Is there another Roivant-Vant strategy in the works in the biopharma world?
Call it the Netics nexus with inspiration from Novartis: Crinetics Pharmaceuticals has partnered with venture capital shops to launch Radionetics Oncology with $30 million in initial fuel.
While Crinetics is largely focused on oral treatments for rare endocrine diseases and related tumors, Radionetics' mandate is a much broader scope within oncology.
Crinetics decided to "really get serious" on internal discovery work in radiotherapeutics in part because of interest in the space after Novartis' Lutathera was approved in January 2018, said Scott Struthers, Ph.D., founder and CEO of Crinetics, in an interview with Fierce Biotech.
Radiopharmaceuticals is a class of drugs that contain radioactive isotopes. Those radioisotopes are carried by the treatments to receptors on tumors in the hopes that it will kill the cancer.
Novartis acquired Advanced Accelerator Applications for $3.9 billion to get Lutathera, a radioactive drug for certain rare cancers in the digestive tract, in October 2017. The drug racked up $445 million in sales last year.
Radionetics follows the path of Roivant, Agenus Bio and other biotechs that have spun out of smaller companies to focus on a particular scientific unit or disease area. Like Roivant and Agenus' spinoffs, Radionetics could one day become a public company of its own, Struthers said.
Backed by original Crinetics backer 5AM Ventures as well as Frazier Healthcare Partners, Radionetics is based on a decade of discovery work at the parent company. In the coming months, Radionetics will have clarity on a timeline for entering human trials, said Struthers, who will also be chair of the new company.
The decision to form Radionetics as a new company means Crinetics could benefit from $1 billion in milestone payments down the road.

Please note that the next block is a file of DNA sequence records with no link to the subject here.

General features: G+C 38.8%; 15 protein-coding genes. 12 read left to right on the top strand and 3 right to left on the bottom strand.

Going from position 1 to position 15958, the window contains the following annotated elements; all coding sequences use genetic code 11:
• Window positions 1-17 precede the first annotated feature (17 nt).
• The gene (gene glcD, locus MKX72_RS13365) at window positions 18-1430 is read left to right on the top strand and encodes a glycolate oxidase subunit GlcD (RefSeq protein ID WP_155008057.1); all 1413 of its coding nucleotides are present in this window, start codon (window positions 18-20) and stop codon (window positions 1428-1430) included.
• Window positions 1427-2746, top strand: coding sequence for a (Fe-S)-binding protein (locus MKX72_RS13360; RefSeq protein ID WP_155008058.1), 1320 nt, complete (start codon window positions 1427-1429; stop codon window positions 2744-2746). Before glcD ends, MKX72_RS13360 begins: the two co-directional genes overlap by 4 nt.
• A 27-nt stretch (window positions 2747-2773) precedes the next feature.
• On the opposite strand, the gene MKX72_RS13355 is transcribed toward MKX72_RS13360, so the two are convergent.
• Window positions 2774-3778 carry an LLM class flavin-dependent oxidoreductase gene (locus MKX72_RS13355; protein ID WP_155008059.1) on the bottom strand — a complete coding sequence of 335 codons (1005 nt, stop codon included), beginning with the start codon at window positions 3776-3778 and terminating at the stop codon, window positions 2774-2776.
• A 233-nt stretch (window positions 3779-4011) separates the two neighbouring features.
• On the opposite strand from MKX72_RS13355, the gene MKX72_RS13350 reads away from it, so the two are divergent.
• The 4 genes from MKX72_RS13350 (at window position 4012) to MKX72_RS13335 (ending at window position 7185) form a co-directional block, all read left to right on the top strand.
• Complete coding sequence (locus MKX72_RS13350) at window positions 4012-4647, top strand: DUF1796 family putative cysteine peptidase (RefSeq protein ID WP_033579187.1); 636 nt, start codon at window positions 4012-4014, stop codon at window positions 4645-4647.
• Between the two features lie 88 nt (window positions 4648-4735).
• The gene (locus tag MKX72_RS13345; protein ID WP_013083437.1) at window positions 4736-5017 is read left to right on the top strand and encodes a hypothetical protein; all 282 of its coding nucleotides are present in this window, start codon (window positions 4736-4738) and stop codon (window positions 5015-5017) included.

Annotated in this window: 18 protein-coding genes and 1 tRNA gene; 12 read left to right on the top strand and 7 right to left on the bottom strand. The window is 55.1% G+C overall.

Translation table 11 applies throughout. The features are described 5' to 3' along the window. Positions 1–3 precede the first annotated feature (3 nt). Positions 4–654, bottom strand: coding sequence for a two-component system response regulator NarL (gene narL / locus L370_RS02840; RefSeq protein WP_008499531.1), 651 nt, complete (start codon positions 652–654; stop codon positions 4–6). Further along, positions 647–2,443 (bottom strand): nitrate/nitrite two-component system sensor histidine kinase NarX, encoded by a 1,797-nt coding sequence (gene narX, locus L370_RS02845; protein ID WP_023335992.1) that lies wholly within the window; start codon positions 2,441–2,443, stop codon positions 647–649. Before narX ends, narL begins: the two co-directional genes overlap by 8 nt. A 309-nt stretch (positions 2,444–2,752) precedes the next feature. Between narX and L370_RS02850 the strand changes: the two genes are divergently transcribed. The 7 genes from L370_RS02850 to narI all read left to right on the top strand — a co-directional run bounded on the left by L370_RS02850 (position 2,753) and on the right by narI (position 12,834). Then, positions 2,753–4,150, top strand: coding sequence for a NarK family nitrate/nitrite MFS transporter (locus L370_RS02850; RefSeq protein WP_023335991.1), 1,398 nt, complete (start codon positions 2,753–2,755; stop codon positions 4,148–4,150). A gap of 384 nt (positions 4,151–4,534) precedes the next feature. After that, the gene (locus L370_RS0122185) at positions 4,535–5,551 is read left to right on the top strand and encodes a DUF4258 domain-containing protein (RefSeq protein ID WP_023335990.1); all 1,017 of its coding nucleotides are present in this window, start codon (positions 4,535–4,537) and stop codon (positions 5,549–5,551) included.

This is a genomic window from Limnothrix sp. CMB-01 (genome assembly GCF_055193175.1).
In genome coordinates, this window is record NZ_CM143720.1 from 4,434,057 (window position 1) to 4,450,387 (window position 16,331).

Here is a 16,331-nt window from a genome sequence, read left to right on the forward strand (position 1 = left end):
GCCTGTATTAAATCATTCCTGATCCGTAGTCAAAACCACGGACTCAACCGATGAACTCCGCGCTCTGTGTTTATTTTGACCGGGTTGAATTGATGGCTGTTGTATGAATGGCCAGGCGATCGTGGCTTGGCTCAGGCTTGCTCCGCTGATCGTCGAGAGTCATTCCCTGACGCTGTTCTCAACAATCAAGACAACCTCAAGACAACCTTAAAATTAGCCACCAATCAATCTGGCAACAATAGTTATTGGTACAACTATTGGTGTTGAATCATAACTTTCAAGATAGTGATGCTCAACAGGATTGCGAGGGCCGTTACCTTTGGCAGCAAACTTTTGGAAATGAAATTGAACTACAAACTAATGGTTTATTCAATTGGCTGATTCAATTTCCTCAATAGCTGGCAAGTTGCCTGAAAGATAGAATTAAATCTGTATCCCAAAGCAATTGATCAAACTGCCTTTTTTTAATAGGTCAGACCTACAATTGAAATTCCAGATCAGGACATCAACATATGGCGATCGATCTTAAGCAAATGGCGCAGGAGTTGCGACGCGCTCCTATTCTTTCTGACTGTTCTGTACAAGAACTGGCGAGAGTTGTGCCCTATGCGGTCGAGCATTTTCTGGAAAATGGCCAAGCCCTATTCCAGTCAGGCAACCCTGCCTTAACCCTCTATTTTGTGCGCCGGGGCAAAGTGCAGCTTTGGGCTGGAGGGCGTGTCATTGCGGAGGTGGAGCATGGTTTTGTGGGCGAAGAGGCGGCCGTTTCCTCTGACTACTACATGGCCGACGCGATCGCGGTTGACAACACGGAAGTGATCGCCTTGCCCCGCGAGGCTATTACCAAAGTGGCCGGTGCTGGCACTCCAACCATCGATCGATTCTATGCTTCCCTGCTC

Radionetics emerges with the exclusive worldwide license to Crinetics' radiotherapeutics tech and intellectual property in exchange for equity, those lucrative biobucks and single-digit royalties, should any of the therapies or radio-imaging agents get to market, Crinetics said Monday as the market closed.
The new company starts with a treasure chest of 10 non-peptide-targeted radiopharmaceuticals. More potential cancer treatments will be identified independently and with the help of Crinetics through a research collaboration.
Radionetics' platform consists of non-peptide small molecules that aim to bind to peptide receptors selectively expressed on various tumors.
“These are peptide receptors that we think are overexpressed on different tumor types and each one has got some really interesting rationale behind it, but many of them might address more than one solid tumor type," Struthers said. "In fact, there are a couple of them that seem to be expressed on most solid tumors, which is super exciting."
Leading the charge at Radionetics is the co-founding team behind Crinetics. Yun-Fei Zhu, Ph.D., is chief research officer, and Ana Kusnetzow, Ph.D., is vice president of biology. Rounding out the management group are Chief Development Officer Deborah Slee, Ph.D., and senior vice president and head of corporate development Brett Ewald, Ph.D. Slee was previously a Gossamer Bio SVP and Ewald was a DNAtrix SVP.
There is no CEO yet, but Struthers said it's a top priority with discussions already underway with potential leaders.
Crinetics is making the spinout move before getting any of its own products to market. The company's lead candidate is being tested in a phase 3 trial in patients with acromegaly, a rare condition in which body tissues and bones grow too quickly.